Officials: Shortfall will hurt families
By Matthew Whittle
Published in News on December 8, 2008 1:46 PM
Focused largely on helping struggling working families, officials with the North Carolina Justice Center presented their thoughts on the current and upcoming state budget situations Friday, and like many watching the state government, they were not optimistic.
Using numbers generated by legislative fiscal analysts, the group is projecting a budget shortfall this 2008-09 fiscal year of $1.85 billion -- $1.6 billion in the general fund and $250 million in the state employee health plan.
Fortunately, however, said Elaine Mejia, director of the N.C. Budget and Tax Center, Gov. Mike Easley's authorization of $287 million from the rainy day fund and 5 percent across-the-board budget cuts "should be enough to get through the current fiscal year."
The story for 2009-10, however, is different, and might require more drastic cuts or tax increases.
"Anything and everything is in play," she said.
For the 2009-10 fiscal year, the total projected shortfall is more than $3.3 billion -- 16 percent of the current budget.
Contributing to that expected gap are recurring items currently being paid for with non-recurring dollars, non-recurring items that are historically funded every year, the planned implementation of the 5 percent earned income tax credit and the elimination of the gift tax in the 2009-10 budget, the first year of payment on new state debts, and projected adjustments to the continuation budget because of increases in school and Medicaid enrollments.
Also expected to contribute to the shortfall are the continued deficit in the state employee health plan, a 2 percent inflationary pay raise for state employees and teachers and the continued drop in revenues.
But, Ms. Mejia said, realizing those problems exist and then dealing with them in a way that doesn't hurt working families are two different things.
"We definitely have our work cut out for us," she said. "We're not looking at a one-year problem. We're looking at a problem for the next two to three years. Right now it's rough, maybe even a little worse than in 2001-02. "
And, she explained, that problem is not only in the state's budget, it's also in the state's working families -- those considered "low- to middle-income" -- who are in worse shape today than they were seven years ago at the beginning of the latest economic recovery period.
"Our labor force grew faster than our jobs did, and that's driving a lot of these numbers," Ms. Mejia said.
Among those numbers are North Carolina's median household income, which was about $1,100 less in 2007 ($45,513) than in 2001; the poverty rate, which was 14.3 percent in 2007, compared to 13.1 percent in 2000; those without health insurance, which grew from 15.1 percent in 2005 to 17.2 percent in 2007; and the state's October unemployment rate of 7 percent.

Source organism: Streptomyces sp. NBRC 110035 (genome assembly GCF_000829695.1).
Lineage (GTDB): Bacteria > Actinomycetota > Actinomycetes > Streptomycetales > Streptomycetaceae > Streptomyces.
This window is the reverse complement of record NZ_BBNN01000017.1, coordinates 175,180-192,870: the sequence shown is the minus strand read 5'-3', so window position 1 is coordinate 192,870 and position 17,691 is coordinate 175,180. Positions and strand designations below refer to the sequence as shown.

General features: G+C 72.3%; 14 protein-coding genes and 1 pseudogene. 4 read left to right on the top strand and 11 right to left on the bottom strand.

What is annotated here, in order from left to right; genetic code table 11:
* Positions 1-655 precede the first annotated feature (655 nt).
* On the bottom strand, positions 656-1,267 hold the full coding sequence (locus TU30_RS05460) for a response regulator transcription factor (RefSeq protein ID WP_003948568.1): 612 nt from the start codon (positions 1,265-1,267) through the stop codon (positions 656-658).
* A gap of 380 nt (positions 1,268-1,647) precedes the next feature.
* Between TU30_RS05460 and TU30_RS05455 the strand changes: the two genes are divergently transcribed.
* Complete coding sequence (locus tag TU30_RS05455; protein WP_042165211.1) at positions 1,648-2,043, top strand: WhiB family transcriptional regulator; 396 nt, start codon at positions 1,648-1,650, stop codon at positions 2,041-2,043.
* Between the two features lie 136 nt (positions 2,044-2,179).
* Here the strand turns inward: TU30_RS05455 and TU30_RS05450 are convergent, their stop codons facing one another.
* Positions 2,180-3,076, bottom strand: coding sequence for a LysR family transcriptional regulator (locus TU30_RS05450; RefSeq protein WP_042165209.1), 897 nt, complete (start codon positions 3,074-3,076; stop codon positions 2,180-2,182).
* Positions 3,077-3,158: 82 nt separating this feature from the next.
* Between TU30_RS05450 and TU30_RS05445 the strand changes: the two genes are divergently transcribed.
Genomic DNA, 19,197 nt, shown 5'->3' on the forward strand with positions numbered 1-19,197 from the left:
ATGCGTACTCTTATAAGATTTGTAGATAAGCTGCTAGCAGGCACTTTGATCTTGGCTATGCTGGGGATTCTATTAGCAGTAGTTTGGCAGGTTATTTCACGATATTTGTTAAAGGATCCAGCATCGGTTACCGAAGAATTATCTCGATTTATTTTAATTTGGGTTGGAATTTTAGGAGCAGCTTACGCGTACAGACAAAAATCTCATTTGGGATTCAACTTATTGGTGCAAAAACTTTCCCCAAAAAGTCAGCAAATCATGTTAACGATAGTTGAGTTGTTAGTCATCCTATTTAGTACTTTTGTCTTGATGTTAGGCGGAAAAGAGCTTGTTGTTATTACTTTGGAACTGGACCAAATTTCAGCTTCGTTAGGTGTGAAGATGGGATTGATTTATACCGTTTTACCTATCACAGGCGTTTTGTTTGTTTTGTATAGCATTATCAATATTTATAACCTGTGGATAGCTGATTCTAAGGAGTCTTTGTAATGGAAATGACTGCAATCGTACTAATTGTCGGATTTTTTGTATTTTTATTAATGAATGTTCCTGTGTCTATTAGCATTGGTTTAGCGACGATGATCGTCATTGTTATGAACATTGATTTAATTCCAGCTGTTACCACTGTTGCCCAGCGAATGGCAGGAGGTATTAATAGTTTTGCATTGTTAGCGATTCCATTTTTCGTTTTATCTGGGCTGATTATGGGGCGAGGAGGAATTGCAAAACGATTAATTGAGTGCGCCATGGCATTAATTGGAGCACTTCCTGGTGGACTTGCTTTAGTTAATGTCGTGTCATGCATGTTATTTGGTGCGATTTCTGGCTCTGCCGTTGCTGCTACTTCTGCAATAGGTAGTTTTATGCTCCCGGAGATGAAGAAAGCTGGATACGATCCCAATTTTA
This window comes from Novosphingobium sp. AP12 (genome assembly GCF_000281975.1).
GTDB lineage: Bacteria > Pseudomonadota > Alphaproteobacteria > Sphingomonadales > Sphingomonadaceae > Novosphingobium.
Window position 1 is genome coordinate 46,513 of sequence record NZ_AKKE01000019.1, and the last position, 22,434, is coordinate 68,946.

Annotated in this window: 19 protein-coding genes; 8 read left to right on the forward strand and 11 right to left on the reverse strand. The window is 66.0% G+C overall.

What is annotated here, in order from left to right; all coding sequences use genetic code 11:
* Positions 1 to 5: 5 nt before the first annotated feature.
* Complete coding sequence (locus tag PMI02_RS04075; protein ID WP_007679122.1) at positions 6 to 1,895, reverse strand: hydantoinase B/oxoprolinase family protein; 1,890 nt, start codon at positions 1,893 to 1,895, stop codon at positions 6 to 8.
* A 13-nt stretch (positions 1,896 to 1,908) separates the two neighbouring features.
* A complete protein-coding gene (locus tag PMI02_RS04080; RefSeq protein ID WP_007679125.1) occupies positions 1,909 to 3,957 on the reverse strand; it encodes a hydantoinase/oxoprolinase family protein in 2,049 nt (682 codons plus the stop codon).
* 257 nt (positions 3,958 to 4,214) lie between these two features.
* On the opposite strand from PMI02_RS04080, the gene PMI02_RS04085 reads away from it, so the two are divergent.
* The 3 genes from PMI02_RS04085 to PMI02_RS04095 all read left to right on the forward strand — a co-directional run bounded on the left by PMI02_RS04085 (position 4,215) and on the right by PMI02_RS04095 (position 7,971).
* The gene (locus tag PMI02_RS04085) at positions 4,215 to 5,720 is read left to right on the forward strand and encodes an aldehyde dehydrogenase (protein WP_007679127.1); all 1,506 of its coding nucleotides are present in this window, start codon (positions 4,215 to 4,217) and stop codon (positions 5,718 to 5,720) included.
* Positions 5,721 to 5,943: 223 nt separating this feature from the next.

Two even better barometers of the state's struggles, she said, are its 11 percent underemployment rate -- the number unemployed plus the number involuntarily working part-time jobs and those marginally attached to their jobs -- and the estimate that one-fifth of the state's unemployed workforce has been jobless for at least six months.
And, Ms. Mejia explained, it's because of those numbers that the Justice Center is advocating a comprehensive examination of the state budget.
Among the areas the Center wants the Legislature to focus on are continuing to provide child care subsidies, continuing to fund the N.C. Housing Trust Fund, expanding home foreclosure prevention programs, funding more workforce development efforts at community colleges, recruiting and developing "green" jobs, protecting Medicaid from budget cuts, expanding health care for children and funding dropout prevention programs.
Another goal is to increase the minimum wage, which senior policy advocate Louisa Warren said would have to be raised to $9.88 just to match the buying power of the minimum wage in 1968.
She also advocated the state going ahead with the planned 5 percent earned income tax credit, which would "get money into the hands of working families who need it the most."
And finally, the Center wants the state to work with the federal government to provide additional weeks of unemployment insurance and a temporary boost to Food Stamp benefits -- moves that bring $1.64 and $1.73, respectively, into local economies for every dollar spent.
However, Ms. Mejia admitted, while they feel boosting funding for many of these programs would go a long way toward helping residents, their real goal is to protect them from cuts.
"In reality we need to protect what we've got. We want them (legislators) to think about what would be the impact of balancing all this by cutting," she said.
Instead, she believes that the shortfall should be made up by finding ways to save money through better and more cost-effective methods -- one example in particular being in the state's prison system -- and by finding ways to increase revenues.
That means, she continued, raising taxes.
In 2001, she explained, approximately a fourth of the budget shortfall was closed when a top income tax bracket and a half-cent sales tax increase were temporarily approved, and a similar plan needs to be in place this time.
"There has to be an appetite for looking at revenues," she said.
But unlike 2001, she doesn't want to just see a "temporary Band-Aid."
"That just temporarily masked the problem, and now we're in a situation where our tax code is even more outdated and over-responsive to changes in the economy," she said.
And so now, she sees this as an opportunity to overhaul the state's whole tax system by lowering rates while broadening the scope of the sales tax to include services, adding more progressive income tax brackets and requiring better reporting of corporate profits earned in North Carolina.
"Everybody has to share in this," Ms. Mejia said.
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